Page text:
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June | Culture by Design | Read time: calculating...

Big changes required to fix toxic workplace culture

The state of Australian workplace culture has been in the spotlight recently for all the wrong reasons.

From small business to the highest echelons of corporate and government entities, there seems to be pervading toxicity that needs immediate attention.

When transformation specialist Keogh Consulting are called in to help organisations improve their workplace cultures, they typically promote the idea of evolution rather than revolution.

In other words, they advocate for a gradual shift rather than wholesale change.

But according to Principal and Innovation Lead Margit Mansfield, when things are as toxic as they appear in some Australian workplaces, the only way to initiate meaningful change is to adopt a “rip and replace” methodology.

“In these situations, if you can’t change people’s minds, you have to change the people,” Margit says.

“If the leadership team is not able or willing to accept what everybody else appears to understand clearly, it’s time for a new leadership team.”

That’s a big call when those leaders are often at the pinnacle of the nation’s highest-profile organisations.

Keogh Consulting Executive Chairman Allan Keogh says there are three fundamental elements required to improve workplace culture:

  • A leadership team that is willing and capable of leading the way
  • Intentional and focused design of the desired culture that needs to be in place
  • Ensuring safe, positive and compassionate structures and systems that will reward, acknowledge and reinforce the new cultural environment

Allan says a big problem occurs when leaders become compartmentalised or accustomed to toeing a party line.

“The thing that differentiates good leaders from mediocre ones is their ability for individual thought and a willingness to deviate from the norm,” Allan says.

“It may not always be the most popular or accepted choice, but leadership should not be a popularity contest. After all, healthy conflict leads to better outcomes.”

“More importantly, a leader who displays their own individuality provides a clear indication that they will accept it in others. That is at the heart of good workplace culture.”

When it comes to the serious issues regarding the treatment of women, there are big problems, according to Margit.

“It’s easy to follow the party line and there’s often an expectation that everyone within an organisation will do so, from the top down and certainly from the bottom up,” she says.

“That means the propensity for individual thought is not encouraged, and that in turn means cultural transformation is inhibited.

“So we don’t have a leadership team that is realistically willing or capable of driving the change that is required, nor do we have any obvious or articulated intentions to redesign the culture.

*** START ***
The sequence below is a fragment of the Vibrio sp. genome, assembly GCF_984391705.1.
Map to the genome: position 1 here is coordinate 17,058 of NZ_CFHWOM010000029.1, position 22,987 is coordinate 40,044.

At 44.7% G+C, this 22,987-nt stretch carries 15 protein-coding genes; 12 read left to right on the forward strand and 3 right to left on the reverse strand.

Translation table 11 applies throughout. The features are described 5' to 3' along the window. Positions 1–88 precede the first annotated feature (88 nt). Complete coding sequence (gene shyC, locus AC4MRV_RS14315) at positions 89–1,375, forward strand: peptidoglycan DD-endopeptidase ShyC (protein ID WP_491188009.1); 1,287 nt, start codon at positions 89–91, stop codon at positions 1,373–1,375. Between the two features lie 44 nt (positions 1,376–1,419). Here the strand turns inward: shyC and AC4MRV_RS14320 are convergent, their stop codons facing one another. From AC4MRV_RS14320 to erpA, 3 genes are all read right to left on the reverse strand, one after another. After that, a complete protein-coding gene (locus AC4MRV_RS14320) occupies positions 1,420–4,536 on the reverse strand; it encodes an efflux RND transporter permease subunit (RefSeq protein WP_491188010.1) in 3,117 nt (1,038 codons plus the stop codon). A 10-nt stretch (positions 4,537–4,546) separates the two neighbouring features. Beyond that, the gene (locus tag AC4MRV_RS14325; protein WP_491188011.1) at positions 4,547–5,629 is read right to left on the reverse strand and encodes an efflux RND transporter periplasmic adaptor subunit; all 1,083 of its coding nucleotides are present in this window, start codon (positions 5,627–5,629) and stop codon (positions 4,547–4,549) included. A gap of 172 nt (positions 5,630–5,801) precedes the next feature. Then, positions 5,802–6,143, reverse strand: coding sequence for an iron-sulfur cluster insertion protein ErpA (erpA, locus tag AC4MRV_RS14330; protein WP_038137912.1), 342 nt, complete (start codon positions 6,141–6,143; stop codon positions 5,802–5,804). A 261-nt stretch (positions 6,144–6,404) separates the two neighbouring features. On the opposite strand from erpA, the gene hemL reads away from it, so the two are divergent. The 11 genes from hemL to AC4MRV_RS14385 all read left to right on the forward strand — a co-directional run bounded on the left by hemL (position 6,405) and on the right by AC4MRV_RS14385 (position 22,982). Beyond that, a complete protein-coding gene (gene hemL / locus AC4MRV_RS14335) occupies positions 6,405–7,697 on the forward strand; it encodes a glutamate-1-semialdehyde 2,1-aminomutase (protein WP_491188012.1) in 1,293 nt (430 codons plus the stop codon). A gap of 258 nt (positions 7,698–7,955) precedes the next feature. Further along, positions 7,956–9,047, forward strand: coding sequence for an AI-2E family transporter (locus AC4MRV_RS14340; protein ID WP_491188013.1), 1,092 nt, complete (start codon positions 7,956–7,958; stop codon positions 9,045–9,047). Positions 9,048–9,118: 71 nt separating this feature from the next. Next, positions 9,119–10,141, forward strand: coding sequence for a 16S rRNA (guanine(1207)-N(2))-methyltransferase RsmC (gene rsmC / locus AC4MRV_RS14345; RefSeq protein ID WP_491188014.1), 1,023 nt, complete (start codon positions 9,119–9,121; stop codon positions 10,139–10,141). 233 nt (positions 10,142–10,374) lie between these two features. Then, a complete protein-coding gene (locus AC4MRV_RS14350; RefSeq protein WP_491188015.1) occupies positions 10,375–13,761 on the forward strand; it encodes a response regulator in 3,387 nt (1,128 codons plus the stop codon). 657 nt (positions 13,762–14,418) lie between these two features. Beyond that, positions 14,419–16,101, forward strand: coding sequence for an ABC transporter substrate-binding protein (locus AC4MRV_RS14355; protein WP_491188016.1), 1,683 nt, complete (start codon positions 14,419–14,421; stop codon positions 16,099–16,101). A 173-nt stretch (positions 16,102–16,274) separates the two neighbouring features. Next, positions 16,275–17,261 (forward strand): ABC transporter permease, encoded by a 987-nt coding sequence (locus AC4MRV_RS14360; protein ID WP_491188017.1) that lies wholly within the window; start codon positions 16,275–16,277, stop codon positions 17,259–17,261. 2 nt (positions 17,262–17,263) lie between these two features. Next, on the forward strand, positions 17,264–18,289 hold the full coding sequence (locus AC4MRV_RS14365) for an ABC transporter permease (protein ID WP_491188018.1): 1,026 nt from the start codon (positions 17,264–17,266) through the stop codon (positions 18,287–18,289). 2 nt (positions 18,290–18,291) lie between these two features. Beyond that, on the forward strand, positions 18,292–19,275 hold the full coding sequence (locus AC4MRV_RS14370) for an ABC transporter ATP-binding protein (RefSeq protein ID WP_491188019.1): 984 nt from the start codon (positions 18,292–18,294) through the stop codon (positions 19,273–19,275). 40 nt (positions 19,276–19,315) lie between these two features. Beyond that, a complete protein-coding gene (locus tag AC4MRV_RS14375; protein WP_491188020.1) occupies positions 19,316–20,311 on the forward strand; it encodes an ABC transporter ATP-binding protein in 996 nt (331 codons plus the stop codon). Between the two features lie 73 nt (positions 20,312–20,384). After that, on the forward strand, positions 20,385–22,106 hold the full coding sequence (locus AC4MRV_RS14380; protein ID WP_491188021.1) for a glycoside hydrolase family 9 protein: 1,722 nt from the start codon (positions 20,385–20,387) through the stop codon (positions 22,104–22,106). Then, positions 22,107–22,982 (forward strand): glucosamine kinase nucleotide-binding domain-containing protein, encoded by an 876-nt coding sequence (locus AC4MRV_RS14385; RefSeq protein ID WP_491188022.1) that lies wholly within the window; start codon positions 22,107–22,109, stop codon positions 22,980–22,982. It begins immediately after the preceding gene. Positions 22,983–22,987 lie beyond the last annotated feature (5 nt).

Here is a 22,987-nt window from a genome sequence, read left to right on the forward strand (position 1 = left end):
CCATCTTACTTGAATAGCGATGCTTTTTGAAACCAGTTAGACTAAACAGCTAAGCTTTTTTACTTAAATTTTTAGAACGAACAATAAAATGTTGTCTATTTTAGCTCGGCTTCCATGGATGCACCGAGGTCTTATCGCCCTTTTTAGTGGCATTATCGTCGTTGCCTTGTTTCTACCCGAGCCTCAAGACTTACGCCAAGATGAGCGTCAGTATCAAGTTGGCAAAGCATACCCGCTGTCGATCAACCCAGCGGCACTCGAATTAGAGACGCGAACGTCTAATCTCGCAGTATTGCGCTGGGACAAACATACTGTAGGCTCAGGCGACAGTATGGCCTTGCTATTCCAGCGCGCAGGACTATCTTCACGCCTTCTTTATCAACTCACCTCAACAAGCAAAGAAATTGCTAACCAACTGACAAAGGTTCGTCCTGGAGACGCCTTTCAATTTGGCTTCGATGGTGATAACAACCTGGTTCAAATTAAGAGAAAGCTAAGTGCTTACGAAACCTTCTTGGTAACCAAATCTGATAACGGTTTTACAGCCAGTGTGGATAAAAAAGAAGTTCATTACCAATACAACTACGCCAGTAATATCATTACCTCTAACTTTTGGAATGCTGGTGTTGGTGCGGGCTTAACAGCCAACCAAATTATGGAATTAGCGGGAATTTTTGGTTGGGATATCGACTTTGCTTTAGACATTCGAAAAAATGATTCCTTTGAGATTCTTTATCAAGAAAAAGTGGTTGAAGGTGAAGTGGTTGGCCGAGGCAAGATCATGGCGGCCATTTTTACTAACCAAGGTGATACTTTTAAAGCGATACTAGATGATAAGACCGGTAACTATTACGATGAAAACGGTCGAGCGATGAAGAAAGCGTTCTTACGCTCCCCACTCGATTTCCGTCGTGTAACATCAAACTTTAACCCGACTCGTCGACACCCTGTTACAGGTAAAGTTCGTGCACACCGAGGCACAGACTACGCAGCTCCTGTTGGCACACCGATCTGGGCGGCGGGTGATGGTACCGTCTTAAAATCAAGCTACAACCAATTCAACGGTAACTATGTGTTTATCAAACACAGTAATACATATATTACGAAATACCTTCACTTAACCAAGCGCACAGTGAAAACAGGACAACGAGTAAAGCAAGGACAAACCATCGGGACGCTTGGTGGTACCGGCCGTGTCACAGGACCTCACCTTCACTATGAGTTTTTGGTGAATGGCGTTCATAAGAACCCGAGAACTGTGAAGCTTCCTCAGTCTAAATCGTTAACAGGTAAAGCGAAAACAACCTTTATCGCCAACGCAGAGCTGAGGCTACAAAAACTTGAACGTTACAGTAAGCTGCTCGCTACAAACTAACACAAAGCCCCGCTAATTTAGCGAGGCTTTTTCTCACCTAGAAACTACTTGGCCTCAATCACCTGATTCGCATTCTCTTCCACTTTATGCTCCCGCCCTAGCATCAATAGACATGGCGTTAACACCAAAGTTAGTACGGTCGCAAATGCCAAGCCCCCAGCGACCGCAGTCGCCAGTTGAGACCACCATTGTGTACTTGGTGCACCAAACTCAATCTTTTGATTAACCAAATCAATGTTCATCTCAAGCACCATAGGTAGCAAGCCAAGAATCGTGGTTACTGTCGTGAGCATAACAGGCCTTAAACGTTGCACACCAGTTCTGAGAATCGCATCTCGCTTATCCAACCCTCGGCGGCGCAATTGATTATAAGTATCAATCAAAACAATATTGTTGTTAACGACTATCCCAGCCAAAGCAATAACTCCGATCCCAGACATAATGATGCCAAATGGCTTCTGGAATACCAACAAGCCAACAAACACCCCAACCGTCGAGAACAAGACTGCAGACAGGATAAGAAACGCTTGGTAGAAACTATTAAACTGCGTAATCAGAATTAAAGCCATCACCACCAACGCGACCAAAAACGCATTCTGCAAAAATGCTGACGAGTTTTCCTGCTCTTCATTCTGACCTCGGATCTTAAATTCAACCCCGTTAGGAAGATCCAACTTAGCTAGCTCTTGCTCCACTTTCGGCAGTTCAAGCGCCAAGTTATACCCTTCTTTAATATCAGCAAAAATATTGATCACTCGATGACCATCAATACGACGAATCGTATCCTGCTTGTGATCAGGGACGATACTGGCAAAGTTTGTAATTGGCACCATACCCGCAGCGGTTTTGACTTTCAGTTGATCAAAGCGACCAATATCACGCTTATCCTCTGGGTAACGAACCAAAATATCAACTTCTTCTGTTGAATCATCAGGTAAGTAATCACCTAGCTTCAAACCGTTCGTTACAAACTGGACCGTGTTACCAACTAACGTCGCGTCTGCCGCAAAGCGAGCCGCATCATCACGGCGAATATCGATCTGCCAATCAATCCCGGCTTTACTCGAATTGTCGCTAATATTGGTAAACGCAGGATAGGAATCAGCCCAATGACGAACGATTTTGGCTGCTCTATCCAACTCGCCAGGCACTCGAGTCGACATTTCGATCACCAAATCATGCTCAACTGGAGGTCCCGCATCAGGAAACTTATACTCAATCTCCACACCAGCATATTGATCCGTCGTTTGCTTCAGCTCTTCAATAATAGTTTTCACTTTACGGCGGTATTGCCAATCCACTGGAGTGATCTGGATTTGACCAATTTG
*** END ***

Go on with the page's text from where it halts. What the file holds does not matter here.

“In those cases, two of the three elements for bringing about a cultural shift are missing, meaning there’s no hope of the third element becoming a reality.

“That is when the most effective approach is to wipe the slate clean and start again.”

Of course, both Margit and Allan know that is unlikely to occur.

“Rarely will we have the opportunity to start with a blank canvas,” Allan admits.

“Culture is about realising individual interests, drivers and potential within a larger group, so a more realistic approach is to identify and nurture pockets of brilliance, then use those as the foundations on which to build.”

“That means identifying the high performing individuals and teams – the ones that lead by example and stand up for what is right – and begin the transformation from there.”

“In time, the less successful or desirable areas will fade away as those more desirable pockets envelop the entire organisation.”

However, Margit says when there’s such a vast gap between ingrained expectations and moving with the times, the undesirable behaviours need to do more than just fade away. She favours a sledgehammer approach.

“If you can’t move people out of their positions of power, at the very least they need to step aside and allow others to take charge of the change that needs to occur,” she says.

“Then when the new culture has been implemented and accepted by the majority, every single person in every single workplace, regardless of the organisational or political hierarchies that may be in place, must be held to account, personally and professionally, for their conduct and what they permit to occur under their watch.

“People have to be given the opportunity to make mistakes and learn from them, but if they can’t show that they have learned, they need to go.

“That is the only way we can feasibly bring about positive and permanent change.”